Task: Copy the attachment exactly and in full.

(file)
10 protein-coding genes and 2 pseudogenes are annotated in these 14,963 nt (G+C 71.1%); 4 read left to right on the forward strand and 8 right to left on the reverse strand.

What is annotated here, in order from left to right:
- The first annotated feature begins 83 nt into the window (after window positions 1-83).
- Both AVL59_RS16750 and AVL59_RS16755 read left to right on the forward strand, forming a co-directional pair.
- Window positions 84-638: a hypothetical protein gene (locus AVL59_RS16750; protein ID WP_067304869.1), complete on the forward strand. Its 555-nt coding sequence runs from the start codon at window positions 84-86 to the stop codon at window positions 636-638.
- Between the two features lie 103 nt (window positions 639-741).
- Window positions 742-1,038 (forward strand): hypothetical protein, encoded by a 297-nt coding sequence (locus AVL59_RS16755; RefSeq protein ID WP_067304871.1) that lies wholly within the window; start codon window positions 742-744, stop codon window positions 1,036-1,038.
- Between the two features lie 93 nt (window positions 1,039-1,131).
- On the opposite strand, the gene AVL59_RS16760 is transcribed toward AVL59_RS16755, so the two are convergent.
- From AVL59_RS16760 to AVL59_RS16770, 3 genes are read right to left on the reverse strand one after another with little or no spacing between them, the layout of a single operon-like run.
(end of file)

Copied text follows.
10 protein-coding genes and 2 pseudogenes are annotated in these 14,963 nt (G+C 71.1%); 4 read left to right on the forward strand and 8 right to left on the reverse strand.

What is annotated here, in order from left to right:
- The first annotated feature begins 83 nt into the window (after window positions 1-83).
- Both AVL59_RS16750 and AVL59_RS16755 read left to right on the forward strand, forming a co-directional pair.
- Window positions 84-638: a hypothetical protein gene (locus AVL59_RS16750; protein ID WP_067304869.1), complete on the forward strand. Its 555-nt coding sequence runs from the start codon at window positions 84-86 to the stop codon at window positions 636-638.
- Between the two features lie 103 nt (window positions 639-741).
- Window positions 742-1,038 (forward strand): hypothetical protein, encoded by a 297-nt coding sequence (locus AVL59_RS16755; RefSeq protein ID WP_067304871.1) that lies wholly within the window; start codon window positions 742-744, stop codon window positions 1,036-1,038.
- Between the two features lie 93 nt (window positions 1,039-1,131).
- On the opposite strand, the gene AVL59_RS16760 is transcribed toward AVL59_RS16755, so the two are convergent.
- From AVL59_RS16760 to AVL59_RS16770, 3 genes are read right to left on the reverse strand one after another with little or no spacing between them, the layout of a single operon-like run.